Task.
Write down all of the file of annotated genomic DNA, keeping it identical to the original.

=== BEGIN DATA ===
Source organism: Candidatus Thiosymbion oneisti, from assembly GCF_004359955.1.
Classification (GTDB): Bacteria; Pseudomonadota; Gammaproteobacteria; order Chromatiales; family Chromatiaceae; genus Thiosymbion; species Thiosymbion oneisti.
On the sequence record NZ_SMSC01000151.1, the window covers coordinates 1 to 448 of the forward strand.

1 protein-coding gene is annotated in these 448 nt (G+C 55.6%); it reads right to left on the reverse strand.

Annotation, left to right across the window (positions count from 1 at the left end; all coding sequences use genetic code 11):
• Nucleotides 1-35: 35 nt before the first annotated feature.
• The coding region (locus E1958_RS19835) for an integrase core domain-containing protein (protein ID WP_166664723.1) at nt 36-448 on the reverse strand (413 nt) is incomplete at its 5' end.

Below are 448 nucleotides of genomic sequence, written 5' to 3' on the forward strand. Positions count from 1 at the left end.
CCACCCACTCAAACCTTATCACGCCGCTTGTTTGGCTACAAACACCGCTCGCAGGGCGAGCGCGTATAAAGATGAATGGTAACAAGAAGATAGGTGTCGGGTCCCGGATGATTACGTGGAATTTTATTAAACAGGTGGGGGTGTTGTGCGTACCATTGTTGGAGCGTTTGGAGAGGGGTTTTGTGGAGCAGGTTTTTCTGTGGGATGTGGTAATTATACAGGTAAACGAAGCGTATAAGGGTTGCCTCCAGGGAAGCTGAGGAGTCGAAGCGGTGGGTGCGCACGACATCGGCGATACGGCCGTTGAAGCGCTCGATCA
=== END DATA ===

Source organism: Candidatus Thiosymbion oneisti, from assembly GCF_004359955.1.
Classification (GTDB): Bacteria; Pseudomonadota; Gammaproteobacteria; order Chromatiales; family Chromatiaceae; genus Thiosymbion; species Thiosymbion oneisti.
On the sequence record NZ_SMSC01000151.1, the window covers coordinates 1 to 448 of the forward strand.

1 protein-coding gene is annotated in these 448 nt (G+C 55.6%); it reads right to left on the reverse strand.

Annotation, left to right across the window (positions count from 1 at the left end; all coding sequences use genetic code 11):
• Nucleotides 1-35: 35 nt before the first annotated feature.
• The coding region (locus E1958_RS19835) for an integrase core domain-containing protein (protein ID WP_166664723.1) at nt 36-448 on the reverse strand (413 nt) is incomplete at its 5' end.

Below are 448 nucleotides of genomic sequence, written 5' to 3' on the forward strand. Positions count from 1 at the left end.
CCACCCACTCAAACCTTATCACGCCGCTTGTTTGGCTACAAACACCGCTCGCAGGGCGAGCGCGTATAAAGATGAATGGTAACAAGAAGATAGGTGTCGGGTCCCGGATGATTACGTGGAATTTTATTAAACAGGTGGGGGTGTTGTGCGTACCATTGTTGGAGCGTTTGGAGAGGGGTTTTGTGGAGCAGGTTTTTCTGTGGGATGTGGTAATTATACAGGTAAACGAAGCGTATAAGGGTTGCCTCCAGGGAAGCTGAGGAGTCGAAGCGGTGGGTGCGCACGACATCGGCGATACGGCCGTTGAAGCGCTCGATCA